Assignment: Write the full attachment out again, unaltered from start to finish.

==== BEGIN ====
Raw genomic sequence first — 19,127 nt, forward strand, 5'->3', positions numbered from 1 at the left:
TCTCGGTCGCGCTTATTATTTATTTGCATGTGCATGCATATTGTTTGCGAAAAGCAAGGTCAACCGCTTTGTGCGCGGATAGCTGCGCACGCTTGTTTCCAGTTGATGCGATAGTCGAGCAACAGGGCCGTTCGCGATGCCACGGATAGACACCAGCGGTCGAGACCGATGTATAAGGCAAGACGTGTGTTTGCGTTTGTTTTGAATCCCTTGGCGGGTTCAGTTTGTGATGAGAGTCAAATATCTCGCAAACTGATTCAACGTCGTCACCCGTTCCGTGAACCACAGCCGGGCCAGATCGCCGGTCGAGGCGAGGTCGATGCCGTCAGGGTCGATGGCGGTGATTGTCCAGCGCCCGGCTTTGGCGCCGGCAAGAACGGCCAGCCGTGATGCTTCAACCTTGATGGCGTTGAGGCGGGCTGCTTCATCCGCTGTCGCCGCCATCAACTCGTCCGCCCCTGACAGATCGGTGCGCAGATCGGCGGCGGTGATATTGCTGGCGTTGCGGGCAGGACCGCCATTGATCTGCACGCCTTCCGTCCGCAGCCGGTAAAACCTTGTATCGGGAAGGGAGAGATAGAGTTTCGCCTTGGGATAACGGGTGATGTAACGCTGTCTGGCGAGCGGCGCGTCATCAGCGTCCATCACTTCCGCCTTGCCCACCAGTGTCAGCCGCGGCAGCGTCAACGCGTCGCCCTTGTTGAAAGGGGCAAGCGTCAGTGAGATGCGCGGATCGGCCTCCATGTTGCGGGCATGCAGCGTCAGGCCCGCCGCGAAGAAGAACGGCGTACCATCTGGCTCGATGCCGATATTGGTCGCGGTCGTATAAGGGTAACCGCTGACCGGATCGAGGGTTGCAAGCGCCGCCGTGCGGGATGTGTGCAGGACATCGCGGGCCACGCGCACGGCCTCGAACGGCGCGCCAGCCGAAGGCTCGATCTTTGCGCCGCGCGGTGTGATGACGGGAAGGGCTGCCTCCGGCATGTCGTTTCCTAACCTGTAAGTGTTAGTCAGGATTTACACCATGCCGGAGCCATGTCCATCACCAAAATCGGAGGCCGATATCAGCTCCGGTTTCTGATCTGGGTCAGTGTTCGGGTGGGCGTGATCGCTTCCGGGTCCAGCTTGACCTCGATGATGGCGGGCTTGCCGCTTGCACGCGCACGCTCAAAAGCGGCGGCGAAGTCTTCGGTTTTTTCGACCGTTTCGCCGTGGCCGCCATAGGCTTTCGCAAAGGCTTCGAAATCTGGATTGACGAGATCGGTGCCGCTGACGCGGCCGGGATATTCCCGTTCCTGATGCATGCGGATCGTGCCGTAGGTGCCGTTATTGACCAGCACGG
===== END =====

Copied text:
Raw genomic sequence first — 19,127 nt, forward strand, 5'->3', positions numbered from 1 at the left:
TCTCGGTCGCGCTTATTATTTATTTGCATGTGCATGCATATTGTTTGCGAAAAGCAAGGTCAACCGCTTTGTGCGCGGATAGCTGCGCACGCTTGTTTCCAGTTGATGCGATAGTCGAGCAACAGGGCCGTTCGCGATGCCACGGATAGACACCAGCGGTCGAGACCGATGTATAAGGCAAGACGTGTGTTTGCGTTTGTTTTGAATCCCTTGGCGGGTTCAGTTTGTGATGAGAGTCAAATATCTCGCAAACTGATTCAACGTCGTCACCCGTTCCGTGAACCACAGCCGGGCCAGATCGCCGGTCGAGGCGAGGTCGATGCCGTCAGGGTCGATGGCGGTGATTGTCCAGCGCCCGGCTTTGGCGCCGGCAAGAACGGCCAGCCGTGATGCTTCAACCTTGATGGCGTTGAGGCGGGCTGCTTCATCCGCTGTCGCCGCCATCAACTCGTCCGCCCCTGACAGATCGGTGCGCAGATCGGCGGCGGTGATATTGCTGGCGTTGCGGGCAGGACCGCCATTGATCTGCACGCCTTCCGTCCGCAGCCGGTAAAACCTTGTATCGGGAAGGGAGAGATAGAGTTTCGCCTTGGGATAACGGGTGATGTAACGCTGTCTGGCGAGCGGCGCGTCATCAGCGTCCATCACTTCCGCCTTGCCCACCAGTGTCAGCCGCGGCAGCGTCAACGCGTCGCCCTTGTTGAAAGGGGCAAGCGTCAGTGAGATGCGCGGATCGGCCTCCATGTTGCGGGCATGCAGCGTCAGGCCCGCCGCGAAGAAGAACGGCGTACCATCTGGCTCGATGCCGATATTGGTCGCGGTCGTATAAGGGTAACCGCTGACCGGATCGAGGGTTGCAAGCGCCGCCGTGCGGGATGTGTGCAGGACATCGCGGGCCACGCGCACGGCCTCGAACGGCGCGCCAGCCGAAGGCTCGATCTTTGCGCCGCGCGGTGTGATGACGGGAAGGGCTGCCTCCGGCATGTCGTTTCCTAACCTGTAAGTGTTAGTCAGGATTTACACCATGCCGGAGCCATGTCCATCACCAAAATCGGAGGCCGATATCAGCTCCGGTTTCTGATCTGGGTCAGTGTTCGGGTGGGCGTGATCGCTTCCGGGTCCAGCTTGACCTCGATGATGGCGGGCTTGCCGCTTGCACGCGCACGCTCAAAAGCGGCGGCGAAGTCTTCGGTTTTTTCGACCGTTTCGCCGTGGCCGCCATAGGCTTTCGCAAAGGCTTCGAAATCTGGATTGACGAGATCGGTGCCGCTGACGCGGCCGGGATATTCCCGTTCCTGATGCATGCGGATCGTGCCGTAGGTGCCGTTATTGACCAGCACGG